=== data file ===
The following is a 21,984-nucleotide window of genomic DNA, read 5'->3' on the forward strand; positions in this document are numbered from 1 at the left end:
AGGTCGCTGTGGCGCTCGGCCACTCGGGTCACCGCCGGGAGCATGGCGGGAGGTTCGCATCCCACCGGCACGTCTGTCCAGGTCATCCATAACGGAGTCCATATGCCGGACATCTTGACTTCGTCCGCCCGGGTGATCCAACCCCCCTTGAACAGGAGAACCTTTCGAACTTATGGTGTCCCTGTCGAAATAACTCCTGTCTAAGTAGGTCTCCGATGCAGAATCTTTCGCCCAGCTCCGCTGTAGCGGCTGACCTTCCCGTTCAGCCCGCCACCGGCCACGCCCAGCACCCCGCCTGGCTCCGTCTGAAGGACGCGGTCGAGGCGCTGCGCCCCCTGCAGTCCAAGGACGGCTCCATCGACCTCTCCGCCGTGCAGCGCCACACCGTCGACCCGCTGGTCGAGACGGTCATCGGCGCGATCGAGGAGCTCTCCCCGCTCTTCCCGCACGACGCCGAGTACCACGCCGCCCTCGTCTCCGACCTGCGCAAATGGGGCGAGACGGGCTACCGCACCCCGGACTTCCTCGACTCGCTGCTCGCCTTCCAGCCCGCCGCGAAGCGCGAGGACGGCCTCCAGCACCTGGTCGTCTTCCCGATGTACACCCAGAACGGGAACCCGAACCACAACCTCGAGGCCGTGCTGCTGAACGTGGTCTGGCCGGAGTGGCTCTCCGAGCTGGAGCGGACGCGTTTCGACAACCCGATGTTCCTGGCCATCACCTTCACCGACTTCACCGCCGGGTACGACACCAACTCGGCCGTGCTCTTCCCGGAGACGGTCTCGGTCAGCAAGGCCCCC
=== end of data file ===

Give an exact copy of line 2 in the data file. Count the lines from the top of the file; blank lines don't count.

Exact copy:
AGGTCGCTGTGGCGCTCGGCCACTCGGGTCACCGCCGGGAGCATGGCGGGAGGTTCGCATCCCACCGGCACGTCTGTCCAGGTCATCCATAACGGAGTCCATATGCCGGACATCTTGACTTCGTCCGCCCGGGTGATCCAACCCCCCTTGAACAGGAGAACCTTTCGAACTTATGGTGTCCCTGTCGAAATAACTCCTGTCTAAGTAGGTCTCCGATGCAGAATCTTTCGCCCAGCTCCGCTGTAGCGGCTGACCTTCCCGTTCAGCCCGCCACCGGCCACGCCCAGCACCCCGCCTGGCTCCGTCTGAAGGACGCGGTCGAGGCGCTGCGCCCCCTGCAGTCCAAGGACGGCTCCATCGACCTCTCCGCCGTGCAGCGCCACACCGTCGACCCGCTGGTCGAGACGGTCATCGGCGCGATCGAGGAGCTCTCCCCGCTCTTCCCGCACGACGCCGAGTACCACGCCGCCCTCGTCTCCGACCTGCGCAAATGGGGCGAGACGGGCTACCGCACCCCGGACTTCCTCGACTCGCTGCTCGCCTTCCAGCCCGCCGCGAAGCGCGAGGACGGCCTCCAGCACCTGGTCGTCTTCCCGATGTACACCCAGAACGGGAACCCGAACCACAACCTCGAGGCCGTGCTGCTGAACGTGGTCTGGCCGGAGTGGCTCTCCGAGCTGGAGCGGACGCGTTTCGACAACCCGATGTTCCTGGCCATCACCTTCACCGACTTCACCGCCGGGTACGACACCAACTCGGCCGTGCTCTTCCCGGAGACGGTCTCGGTCAGCAAGGCCCCC